Question: maximum information density in the print-scan process?
Does anybody know how much information can be stored and reliably retrieved from a piece of paper, using a standard printer (inkjet or laser, 300dpi) and a scanner (1200 dpi)? Since a piece of paper can be affected by bit rot (literally) and can be damaged in various ways, some error correction (e.g. Reed Solomon) and detection (e.g. CRC) is necessary. Also, I do not want to rely on high-quality paper so I have to accept some ink diffusion and "background noise" introduced by defects in the paper.
I found some references to 2D barcodes (such as DataMatrix, PDF-417 and others) but these codes are designed to be scanned efficiently by relatively cheap and fast CCD scanners. I am not worried about the scanning time (I am using a flatbed scanner) or the processing time (I can accept some heavy image processing). Also, I would like to encode raw bits and pack as much information as possible on a sheet of paper, regardless of its size. These 2D barcodes have a fixed or maximum symbol size and it is necessary to use several of them if I want to fill a sheet of paper, wasting space in the duplicated calibration areas and guard areas.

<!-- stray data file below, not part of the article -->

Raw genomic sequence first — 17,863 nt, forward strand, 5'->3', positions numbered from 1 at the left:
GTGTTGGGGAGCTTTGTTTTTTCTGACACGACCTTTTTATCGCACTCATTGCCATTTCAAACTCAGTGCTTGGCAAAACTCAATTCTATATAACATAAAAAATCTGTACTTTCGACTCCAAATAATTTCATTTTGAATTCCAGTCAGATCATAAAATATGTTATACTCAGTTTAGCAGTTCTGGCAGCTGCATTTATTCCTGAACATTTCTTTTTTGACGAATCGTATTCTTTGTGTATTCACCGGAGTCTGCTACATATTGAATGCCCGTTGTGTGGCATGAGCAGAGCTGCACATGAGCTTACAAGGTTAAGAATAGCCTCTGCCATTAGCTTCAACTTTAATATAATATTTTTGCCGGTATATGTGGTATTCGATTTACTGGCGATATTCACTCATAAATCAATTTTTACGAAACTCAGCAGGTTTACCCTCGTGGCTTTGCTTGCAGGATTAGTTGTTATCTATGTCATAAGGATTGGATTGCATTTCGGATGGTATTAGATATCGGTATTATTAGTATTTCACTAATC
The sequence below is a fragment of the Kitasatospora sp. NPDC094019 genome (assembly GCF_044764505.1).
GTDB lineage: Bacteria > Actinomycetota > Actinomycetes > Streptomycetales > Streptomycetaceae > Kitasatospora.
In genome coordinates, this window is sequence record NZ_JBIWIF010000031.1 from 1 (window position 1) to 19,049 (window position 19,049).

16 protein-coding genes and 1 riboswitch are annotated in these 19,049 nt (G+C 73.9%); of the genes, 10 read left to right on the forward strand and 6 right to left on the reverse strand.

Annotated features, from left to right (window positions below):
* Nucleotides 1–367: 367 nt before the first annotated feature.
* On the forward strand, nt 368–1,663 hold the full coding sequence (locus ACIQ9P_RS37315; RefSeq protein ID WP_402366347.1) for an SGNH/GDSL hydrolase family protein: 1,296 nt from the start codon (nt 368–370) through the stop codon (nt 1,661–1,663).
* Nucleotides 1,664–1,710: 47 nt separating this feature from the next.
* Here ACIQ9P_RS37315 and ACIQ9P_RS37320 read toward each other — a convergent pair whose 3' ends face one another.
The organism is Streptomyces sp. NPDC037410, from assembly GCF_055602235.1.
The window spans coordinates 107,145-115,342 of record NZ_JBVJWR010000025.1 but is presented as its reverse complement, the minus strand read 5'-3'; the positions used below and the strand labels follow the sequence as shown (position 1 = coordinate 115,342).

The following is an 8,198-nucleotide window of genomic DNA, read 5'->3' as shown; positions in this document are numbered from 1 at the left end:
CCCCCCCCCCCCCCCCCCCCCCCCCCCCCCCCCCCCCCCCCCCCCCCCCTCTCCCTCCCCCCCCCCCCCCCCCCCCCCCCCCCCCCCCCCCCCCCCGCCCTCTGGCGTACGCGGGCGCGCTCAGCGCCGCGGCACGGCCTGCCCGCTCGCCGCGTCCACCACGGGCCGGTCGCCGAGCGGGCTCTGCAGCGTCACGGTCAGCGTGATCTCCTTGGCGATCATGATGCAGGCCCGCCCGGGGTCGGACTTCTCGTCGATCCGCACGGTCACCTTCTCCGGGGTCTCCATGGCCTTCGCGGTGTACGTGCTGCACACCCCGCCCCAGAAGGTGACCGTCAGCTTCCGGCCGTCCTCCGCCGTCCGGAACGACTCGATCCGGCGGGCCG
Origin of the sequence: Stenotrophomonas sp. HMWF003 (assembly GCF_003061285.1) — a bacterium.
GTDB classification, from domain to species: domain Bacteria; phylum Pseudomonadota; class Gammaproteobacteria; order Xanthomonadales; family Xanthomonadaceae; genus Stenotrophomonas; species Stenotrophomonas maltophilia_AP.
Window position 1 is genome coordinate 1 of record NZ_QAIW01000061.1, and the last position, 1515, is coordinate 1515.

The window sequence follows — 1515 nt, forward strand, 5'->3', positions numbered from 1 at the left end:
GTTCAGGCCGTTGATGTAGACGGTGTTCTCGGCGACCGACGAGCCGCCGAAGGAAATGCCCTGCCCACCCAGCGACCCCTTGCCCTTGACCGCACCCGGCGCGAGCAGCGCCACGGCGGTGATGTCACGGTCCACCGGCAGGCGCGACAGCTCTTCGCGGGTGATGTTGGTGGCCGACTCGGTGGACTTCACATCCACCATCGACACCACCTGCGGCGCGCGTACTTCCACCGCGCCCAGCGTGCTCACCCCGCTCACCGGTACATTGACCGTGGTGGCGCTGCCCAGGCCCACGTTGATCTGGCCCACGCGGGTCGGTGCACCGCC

PDF-417 has a maximum density of 106 bytes per square centimeter (686 bytes per square inch, for you retrogrades), which is quite low. It is certainly possible to do better, but I would like to know if there are any standards for doing that. I am especially interested in methods that are in the public domain, because most 2D barcodes are patented (e.g. PDF-417 is covered by US patent 5,243,655 and DataMatrix is covered by 4,939,354, 5,053,609 and 5,124,536).
If you know any good references, please post them in a diary entry (I try to check the recent diaries once a day, but I may miss some of them) or send them to me by e-mail: quinet (at) gamers (dot) org. Thanks!
Hmmm... This is a bit long for a diary entry. But I don't think that such a question deserves an article in the front page. If you think that I should I have posted this as an article, then send me an e-mail and I will re-post this question and edit it out of my diary.